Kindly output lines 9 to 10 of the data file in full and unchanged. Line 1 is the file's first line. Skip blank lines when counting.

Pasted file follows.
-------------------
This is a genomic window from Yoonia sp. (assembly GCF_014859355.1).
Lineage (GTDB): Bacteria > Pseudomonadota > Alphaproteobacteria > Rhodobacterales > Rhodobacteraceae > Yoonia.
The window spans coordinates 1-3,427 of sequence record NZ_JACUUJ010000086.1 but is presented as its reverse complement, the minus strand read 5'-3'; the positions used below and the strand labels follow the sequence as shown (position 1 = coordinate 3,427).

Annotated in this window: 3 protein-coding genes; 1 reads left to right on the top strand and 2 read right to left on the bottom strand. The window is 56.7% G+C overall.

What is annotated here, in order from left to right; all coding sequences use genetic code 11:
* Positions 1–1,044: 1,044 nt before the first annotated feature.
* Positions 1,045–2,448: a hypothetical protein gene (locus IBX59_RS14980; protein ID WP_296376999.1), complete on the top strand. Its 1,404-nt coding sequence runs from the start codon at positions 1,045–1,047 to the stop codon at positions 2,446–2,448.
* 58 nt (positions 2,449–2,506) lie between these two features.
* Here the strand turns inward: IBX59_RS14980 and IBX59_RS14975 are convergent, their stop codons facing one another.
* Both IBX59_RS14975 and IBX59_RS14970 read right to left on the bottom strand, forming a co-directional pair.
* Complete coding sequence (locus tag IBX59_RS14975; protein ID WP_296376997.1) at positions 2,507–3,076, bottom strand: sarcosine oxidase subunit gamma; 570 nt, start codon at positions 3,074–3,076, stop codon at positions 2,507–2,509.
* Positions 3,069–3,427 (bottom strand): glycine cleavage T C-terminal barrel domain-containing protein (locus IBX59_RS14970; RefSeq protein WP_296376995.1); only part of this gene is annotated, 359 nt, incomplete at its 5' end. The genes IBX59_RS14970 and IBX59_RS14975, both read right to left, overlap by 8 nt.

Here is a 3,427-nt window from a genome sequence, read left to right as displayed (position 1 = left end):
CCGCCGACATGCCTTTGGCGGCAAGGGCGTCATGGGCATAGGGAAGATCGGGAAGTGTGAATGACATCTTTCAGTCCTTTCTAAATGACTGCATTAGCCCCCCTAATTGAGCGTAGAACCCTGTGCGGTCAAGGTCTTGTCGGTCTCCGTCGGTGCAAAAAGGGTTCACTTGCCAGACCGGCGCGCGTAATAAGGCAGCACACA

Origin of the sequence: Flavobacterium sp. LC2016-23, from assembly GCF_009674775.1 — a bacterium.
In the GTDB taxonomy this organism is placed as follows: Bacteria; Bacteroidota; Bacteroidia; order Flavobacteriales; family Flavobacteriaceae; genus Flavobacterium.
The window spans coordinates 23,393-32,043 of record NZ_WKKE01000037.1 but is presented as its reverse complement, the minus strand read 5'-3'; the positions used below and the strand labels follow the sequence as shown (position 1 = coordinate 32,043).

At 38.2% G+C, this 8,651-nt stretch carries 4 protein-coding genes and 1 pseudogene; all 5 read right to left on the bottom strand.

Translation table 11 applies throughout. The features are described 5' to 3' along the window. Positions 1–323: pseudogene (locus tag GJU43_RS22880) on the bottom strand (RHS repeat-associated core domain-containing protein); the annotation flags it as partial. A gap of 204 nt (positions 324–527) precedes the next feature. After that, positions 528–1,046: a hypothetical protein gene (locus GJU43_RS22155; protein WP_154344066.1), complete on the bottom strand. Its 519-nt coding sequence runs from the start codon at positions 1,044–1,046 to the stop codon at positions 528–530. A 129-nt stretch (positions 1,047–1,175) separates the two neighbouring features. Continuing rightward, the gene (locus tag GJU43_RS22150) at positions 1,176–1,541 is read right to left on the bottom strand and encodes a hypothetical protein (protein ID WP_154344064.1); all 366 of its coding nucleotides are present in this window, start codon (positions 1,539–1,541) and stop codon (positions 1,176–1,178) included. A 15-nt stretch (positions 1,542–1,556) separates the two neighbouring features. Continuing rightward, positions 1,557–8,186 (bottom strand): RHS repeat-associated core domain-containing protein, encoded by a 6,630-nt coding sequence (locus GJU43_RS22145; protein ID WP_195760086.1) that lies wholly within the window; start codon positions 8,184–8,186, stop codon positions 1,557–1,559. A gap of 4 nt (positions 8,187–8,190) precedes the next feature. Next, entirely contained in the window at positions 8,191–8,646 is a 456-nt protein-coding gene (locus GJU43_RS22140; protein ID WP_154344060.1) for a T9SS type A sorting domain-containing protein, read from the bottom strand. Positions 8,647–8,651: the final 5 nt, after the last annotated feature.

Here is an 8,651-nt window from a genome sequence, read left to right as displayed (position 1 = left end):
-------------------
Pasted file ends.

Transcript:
* Here the strand turns inward: IBX59_RS14980 and IBX59_RS14975 are convergent, their stop codons facing one another.
* Both IBX59_RS14975 and IBX59_RS14970 read right to left on the bottom strand, forming a co-directional pair.